At 7:10 a.m. on Sunday, September 6, 2020, I was in the parking lot of local bagel shop, buttered bagel and hot coffee in hand. Sitting in my Volvo V60, I used the car’s navigation system to find “Lime Rock Park”, amazed that I located it so quickly within that sometimes-quirky system. Estimated drive time was 2 hours, 30 minutes. With that, I pulled out of the lot, and was on my way to attending my first car show since the global pandemic shutdown began.
There are no words I can use which would add in any meaningful way to what so many have already expressed about the year 2020. I had resigned myself months ago that the entire year would be one huge write-off for participating in the car hobby, yet when I discovered that Lime Rock was planning to move ahead with its 38th annual “Sunday in the Park” concours, I reconsidered my rather conservative position. I knew the show well, and knew that even at its most crowded, the size of the track and the spacing of the show cars would allow for plenty of social distancing. Reading Lime Rock’s website, I learned that they planned to limit attendance by restricting the number of ticket sales, and they would also be enforcing a mask mandate. The final vote-in-favor was the weather forecast, which promised sunny skies, low humidity, and temperatures no higher than the low 80s.
Volvo’s navigation didn’t let me down, and I arrived at the track at 9:40. As soon as I drove onto the bridge over the track, I saw that indeed, this would be an experience different than almost every previous visit. Usually, the parking lot would be more than half-full by this time, and there would be rows and rows of trailers and tents visible in the distance. Instead, parking appeared to be about 25% full, and there was no camping this year – it had been removed as an option.
I parked and headed down the paved ramp toward the track, fearful that maybe there would be an equivalent lack of show cars on display. That wasn’t the case at all, even if the number of vehicles was less than the usual turnout. By my most unofficial calculation, I would guesstimate that both counts (cars and spectators) were about 50% of a typical Lime Rock Fall Vintage show. Almost everyone was masked, and track workers on foot and in golf carts were actually on patrol. If they spotted someone sans mask, the Lime Rock rep stopped that person and told them that masks were required. Good for them! It greatly added to my own comfort level as I walked the show.
The display cars did not disappoint: as always at Lime Rock, there were the pre-arranged “classes”, different every year, which allow for great variety within each class (for example, “Untouched and Preserved Originals and Barn Finds”). The show organizers also managed to squeeze in some fun at the expense of the coronavirus by naming one class “Distancing at a Distance – Vintage Travel Trailers & Campers”. The other major group of show vehicles is collectively known as the “Gathering of the Marques” – for these cars, there is no pre-registration. As one drives up to the gate, the driver makes it known that they intend to park their car with others from the same marque, and there is no model year cutoff. It does make for an eclectic gathering, and show goers have the option to linger or march past.
The spectator parking area itself can provide plenty of automotive entertainment too. New Englanders seems especially fond of motoring to this show in their ‘60s four-wheeled icons and parking them among all the other daily drivers. I suggest that the Lime Rock Park officials consider trophies to vehicles at least 50 years old found in the parking lot!
Awards were handed out between 1 and 2 p.m., at which point, show participants began to leave. I had covered the entire track by about 2 o’clock, so my time was up too. The drive home was hampered by a little more traffic than I encountered in the a.m., but I still managed it door-to-door without stopping in just under 2 hours and 45 minutes. I was really glad I went. It felt great to be outside and back at a show again, my first since attending Atlantic City in February. The Lime Rock Fall Vintage weekend has been a favorite of mine for 30 years, and I can only hope that the 2021 visit will feel like normal again.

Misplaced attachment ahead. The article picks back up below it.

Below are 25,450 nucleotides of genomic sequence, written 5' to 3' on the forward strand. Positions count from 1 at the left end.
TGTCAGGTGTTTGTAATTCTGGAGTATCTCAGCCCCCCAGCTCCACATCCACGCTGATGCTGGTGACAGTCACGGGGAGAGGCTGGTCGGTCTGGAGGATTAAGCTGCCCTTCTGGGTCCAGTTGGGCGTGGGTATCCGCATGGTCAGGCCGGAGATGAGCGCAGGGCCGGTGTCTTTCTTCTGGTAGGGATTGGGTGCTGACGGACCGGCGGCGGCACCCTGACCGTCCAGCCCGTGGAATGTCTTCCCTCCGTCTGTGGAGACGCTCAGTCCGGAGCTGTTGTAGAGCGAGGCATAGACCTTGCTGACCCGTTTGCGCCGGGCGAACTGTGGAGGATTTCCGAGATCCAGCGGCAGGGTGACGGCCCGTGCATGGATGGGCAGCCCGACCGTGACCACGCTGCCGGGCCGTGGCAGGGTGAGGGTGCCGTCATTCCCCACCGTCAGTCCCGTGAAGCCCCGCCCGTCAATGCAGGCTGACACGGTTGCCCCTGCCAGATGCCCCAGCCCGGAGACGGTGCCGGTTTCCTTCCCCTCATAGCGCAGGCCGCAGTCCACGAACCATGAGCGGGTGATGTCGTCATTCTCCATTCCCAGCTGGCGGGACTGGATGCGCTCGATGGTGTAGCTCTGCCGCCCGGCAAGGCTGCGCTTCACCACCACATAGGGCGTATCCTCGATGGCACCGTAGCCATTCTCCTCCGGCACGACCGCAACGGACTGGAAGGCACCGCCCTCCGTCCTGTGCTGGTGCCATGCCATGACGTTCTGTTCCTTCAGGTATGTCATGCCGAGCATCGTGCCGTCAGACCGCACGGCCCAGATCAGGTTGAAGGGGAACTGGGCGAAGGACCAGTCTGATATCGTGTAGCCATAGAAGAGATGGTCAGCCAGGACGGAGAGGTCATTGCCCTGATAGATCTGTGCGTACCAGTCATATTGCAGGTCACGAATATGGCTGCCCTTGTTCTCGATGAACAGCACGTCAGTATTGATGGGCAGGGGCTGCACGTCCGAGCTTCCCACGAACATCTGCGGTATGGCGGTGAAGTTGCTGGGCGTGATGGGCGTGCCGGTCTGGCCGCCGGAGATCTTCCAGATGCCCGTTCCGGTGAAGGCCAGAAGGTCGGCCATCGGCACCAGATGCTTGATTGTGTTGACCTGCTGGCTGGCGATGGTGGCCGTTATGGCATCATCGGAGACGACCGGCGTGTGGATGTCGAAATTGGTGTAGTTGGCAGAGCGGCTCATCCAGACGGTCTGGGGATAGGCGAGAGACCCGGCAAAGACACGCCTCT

This restoration was over-the-top, yet the accompanying signage claimed that the owners regularly tour in it, and that’s believable too. I loved the “outside” speedometer, and the likely-original worn clutch and brake pedals.
1928 Packard with 5th wheel trailer
I’ve seen this rig before, I think at Hershey. Its originality is impressive. I also overheard the owner say that the car is driven regularly. Take note of the 5th wheel, back when they really were wheels!
1964 Chevrolet Corvair
This Monza coupe was found in the barn-find class; the accompanying signage indicated an original 30,000 miles. The condition and colors made this a standout among 1st gen Corvairs.
This 400 model coupe was from the last year of “true” Packards. The signage indicated it was equipped with the optional torsion-leveling suspension.
This was my first in-person sighting of the mid-engined marvel from GM. It looked a bit underwhelming to me, an opinion I chalk up to its plain off-white exterior and interior.
1938 Lancia Aprilla
New England Rally friend Chuck Schoendorf showed this immaculate Lancia in the pre-war class. The car’s engineering was ahead of its time, with 4-wheel independent suspension and a narrow-angle V4 engine.
Renzo Rivolta’s ISO firm sold manufacturing rights for its Isetta to BMW, and used those profits to design and build this Italian-American hybrid, with a Corvette V8 under the hood.
1971 Fiat 124 Sport Coupe
Owners Dave and Cathy returned to Lime Rock with this gorgeous 124. I met them both last year and the car looked better than ever. Dave said that the oversize air cleaner is hiding two 2-barrel Webers, and stated that this is a high-horsepower European setup which was a dealer option.
1973 Fiat 124 Sport Coupe
These 124 coupes are rare, and it was very unusual to find two of them at the same show, when there were none of the more-common 124 Spiders.
1982 Ferrari 308GTSi
This “common” Ferrari model stood out for its unusual and attractive shade of verde medio, or medium green.
Ferrari Dino GTB coupes
I was struck by all 3 cars being GTB models, B for berlinetta, or coupe, compared to the more common S or spider models with a removable top center section.
Alfa Romeo coupe, spider, and sedan
Alfa Romeo Junior Z Zagato